Foreclosure-gate is eerily familiar. Watching it unfold reminds me of the very early rumblings in 2007 when some obscure thingies known as mortgage-backed securities (MBS) appeared on the financial pages as the cause of some temporarily knotty problems involving distinguished Wall Street landmarks as steady as ocean liners by the name of Lehman Brothers and Bear Stearns. Problems that will soon be resolved, tut tut.
Back then, an avid lay reader of business and financial news could begin to piece together a strange set of signals—something like what the old Kremlin-watchers would have spotted as they pored over the dense pages of Pravda and Izvestia just before the coup against Khrushchev, noting a new phrase here, an odd listing of party officials there for a hint of what was up.
In both cases the average citizen had no clue that an earthquake was about to occur given that poker-faced officialdom would emit a steady stream of reassuring banalities, along the lines of this quote from an anonymous Goldman Sachs source in today’s New York Observer:
‘Maybe there is sloppiness, but at the end of the day, people took out mortgages they can’t pay back. Now I worry that if anything, the government is making something that is just a clerical error into something that would be nefarious or whatever’.
The translation of this sleep-inducing paragraph is: ‘PAY NO ATTENTION TO THE MAN BEHIND THE CURTAIN!’ Do not get funny notions that because we bankers (1) cooked up unpayable mortgages to extract juicy fees from suckers; (2) did not do the proper, legally mandated paperwork to secure the loans with the properties; (3) are now engaged in wholesale affidavit falsification, shredding of records, document doctoring, breaking and entering, and all-around levels of fraud on the court that would put a mere mortal behind bars for all of this life and a sizable portion of the next—do not take any of that to suggest that we should suffer any serious consequences or that our business model is in the slightest danger of collapse.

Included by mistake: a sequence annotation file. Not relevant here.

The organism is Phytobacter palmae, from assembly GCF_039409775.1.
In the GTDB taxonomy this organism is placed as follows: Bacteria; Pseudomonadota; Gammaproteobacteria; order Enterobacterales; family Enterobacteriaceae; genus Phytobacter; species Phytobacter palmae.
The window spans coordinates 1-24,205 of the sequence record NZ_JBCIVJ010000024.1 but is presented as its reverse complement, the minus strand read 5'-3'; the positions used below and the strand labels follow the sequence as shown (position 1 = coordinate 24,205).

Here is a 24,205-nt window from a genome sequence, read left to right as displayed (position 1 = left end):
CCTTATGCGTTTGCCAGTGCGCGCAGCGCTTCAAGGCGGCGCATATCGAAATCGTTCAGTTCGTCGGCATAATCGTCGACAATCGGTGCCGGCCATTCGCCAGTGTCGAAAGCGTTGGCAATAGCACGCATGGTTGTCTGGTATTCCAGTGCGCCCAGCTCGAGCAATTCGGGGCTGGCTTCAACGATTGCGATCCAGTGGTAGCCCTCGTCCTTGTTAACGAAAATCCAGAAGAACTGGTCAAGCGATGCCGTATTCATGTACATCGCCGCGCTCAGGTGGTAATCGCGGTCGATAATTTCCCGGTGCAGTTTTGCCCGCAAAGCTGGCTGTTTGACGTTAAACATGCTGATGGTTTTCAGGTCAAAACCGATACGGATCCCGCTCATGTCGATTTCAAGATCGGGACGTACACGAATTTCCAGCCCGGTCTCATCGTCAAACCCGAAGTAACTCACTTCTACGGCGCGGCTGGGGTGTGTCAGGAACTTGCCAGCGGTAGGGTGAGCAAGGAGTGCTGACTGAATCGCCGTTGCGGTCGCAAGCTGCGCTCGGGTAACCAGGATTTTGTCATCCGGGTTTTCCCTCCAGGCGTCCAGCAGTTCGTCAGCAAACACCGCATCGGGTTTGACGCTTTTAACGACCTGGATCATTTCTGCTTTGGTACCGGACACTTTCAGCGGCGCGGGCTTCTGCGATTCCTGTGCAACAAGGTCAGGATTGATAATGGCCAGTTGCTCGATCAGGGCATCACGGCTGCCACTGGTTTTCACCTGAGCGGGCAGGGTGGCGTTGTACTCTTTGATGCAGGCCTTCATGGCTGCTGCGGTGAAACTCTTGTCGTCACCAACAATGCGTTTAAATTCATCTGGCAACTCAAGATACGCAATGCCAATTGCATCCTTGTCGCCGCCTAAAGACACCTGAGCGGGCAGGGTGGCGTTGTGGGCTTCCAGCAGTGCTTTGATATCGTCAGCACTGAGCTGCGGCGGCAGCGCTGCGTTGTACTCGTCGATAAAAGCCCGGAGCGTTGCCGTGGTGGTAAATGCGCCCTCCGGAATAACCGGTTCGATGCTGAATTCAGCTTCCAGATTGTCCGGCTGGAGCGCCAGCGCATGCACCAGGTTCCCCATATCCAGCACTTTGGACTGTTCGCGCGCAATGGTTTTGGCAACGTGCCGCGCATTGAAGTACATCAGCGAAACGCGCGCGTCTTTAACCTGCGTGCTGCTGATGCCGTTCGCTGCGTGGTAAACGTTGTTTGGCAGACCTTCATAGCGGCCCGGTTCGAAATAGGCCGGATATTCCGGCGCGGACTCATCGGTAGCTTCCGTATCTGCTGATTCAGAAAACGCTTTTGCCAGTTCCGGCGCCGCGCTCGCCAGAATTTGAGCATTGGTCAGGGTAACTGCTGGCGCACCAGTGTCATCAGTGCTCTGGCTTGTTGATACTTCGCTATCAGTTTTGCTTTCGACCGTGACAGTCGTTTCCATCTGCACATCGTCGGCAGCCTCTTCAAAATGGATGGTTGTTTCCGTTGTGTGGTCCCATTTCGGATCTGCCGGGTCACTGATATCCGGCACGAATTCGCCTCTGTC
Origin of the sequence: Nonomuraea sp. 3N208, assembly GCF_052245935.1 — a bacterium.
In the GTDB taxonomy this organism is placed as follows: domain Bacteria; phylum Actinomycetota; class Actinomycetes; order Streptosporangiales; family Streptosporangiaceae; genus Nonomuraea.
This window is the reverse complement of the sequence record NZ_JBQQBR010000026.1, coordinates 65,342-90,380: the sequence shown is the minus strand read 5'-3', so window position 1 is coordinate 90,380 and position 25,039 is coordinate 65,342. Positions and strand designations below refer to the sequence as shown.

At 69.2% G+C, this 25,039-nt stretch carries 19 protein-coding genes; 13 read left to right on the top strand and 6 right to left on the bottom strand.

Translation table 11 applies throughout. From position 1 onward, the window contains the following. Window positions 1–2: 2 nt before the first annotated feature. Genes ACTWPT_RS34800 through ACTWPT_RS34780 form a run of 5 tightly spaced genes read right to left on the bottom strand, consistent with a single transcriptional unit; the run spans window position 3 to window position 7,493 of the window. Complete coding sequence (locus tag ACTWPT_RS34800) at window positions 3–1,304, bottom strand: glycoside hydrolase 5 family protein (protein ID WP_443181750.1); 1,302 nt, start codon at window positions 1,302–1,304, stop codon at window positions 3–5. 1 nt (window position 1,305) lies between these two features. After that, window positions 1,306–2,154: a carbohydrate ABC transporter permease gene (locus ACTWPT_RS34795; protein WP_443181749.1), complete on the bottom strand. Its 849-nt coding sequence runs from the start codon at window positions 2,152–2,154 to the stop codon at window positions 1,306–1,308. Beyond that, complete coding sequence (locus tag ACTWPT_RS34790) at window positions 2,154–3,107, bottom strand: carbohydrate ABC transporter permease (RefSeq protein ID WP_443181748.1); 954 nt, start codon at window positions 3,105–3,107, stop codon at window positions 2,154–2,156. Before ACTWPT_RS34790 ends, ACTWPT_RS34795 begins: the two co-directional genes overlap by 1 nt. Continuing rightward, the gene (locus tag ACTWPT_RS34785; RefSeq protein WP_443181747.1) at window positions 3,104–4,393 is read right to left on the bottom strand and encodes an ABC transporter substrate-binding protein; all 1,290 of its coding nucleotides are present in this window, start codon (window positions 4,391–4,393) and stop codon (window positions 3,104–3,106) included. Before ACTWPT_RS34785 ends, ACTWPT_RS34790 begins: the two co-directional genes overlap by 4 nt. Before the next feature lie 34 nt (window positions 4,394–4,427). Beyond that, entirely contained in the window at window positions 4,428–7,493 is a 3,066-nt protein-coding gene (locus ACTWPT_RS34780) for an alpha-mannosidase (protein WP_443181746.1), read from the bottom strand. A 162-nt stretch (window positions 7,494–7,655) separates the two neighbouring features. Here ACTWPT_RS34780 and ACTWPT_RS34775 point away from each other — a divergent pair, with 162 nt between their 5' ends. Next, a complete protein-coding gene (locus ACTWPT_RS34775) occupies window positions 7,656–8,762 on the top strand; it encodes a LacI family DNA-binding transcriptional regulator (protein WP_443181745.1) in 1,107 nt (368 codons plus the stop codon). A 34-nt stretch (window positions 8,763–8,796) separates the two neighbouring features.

The Goldman Sachs line, endlessly echoed in the cable business-news universe, is that irresponsible borrowers got themselves into houses too big for their incomes and now should get out. All the upheaval about phony notary signatures and rushed procedures, say the usual suspects, is mere detail while the real point is that people aren’t paying their mortgages. ‘Substantive errors’, in the Wall Street Journal’s phrase, are non-existent or so rare as to be meaningless.
So what does the wholesale trashing of legal procedures look like? Peruse if you will one rainy afternoon this deposition from Tammie Lou Kapusta, a former paralegal in a Florida ‘foreclosure mill’ law firm, a company that had 250 employees when she began and grew to 1100 in a single year with subsidiary operations in Guam and the Philippines. Kapusta’s tale is hair-raising but hardly unusual. She describes stacks of legal documents being cranked out under a daily quota system, signed by anyone with a working set of fingers, legalized with bulk notary seals and shipped to pliant judges for quick turn-around. Imagine getting caught in the maw of this legal bulldozer:
Q [deposing attorney] What if a homeowner made payment?
A [Kapusta] That was never there [in the computerized foreclosure documents].
Q If that happened, it was never reflected?
A No. There was instances where the UPB [unpaid balance] should have been different than what it was, but again that was a business decision made by Cheryl based on where we were at on the file. If we were ready to get judgment on it, she would just—
Q So there’s instances you’re aware of where the affidavit of indebtedness used to get the foreclosure was incorrect?
According to Ms Kapusta, if a paper was missing at a court hearing that might threaten to delay a foreclosure, the law firm had a back-up plan.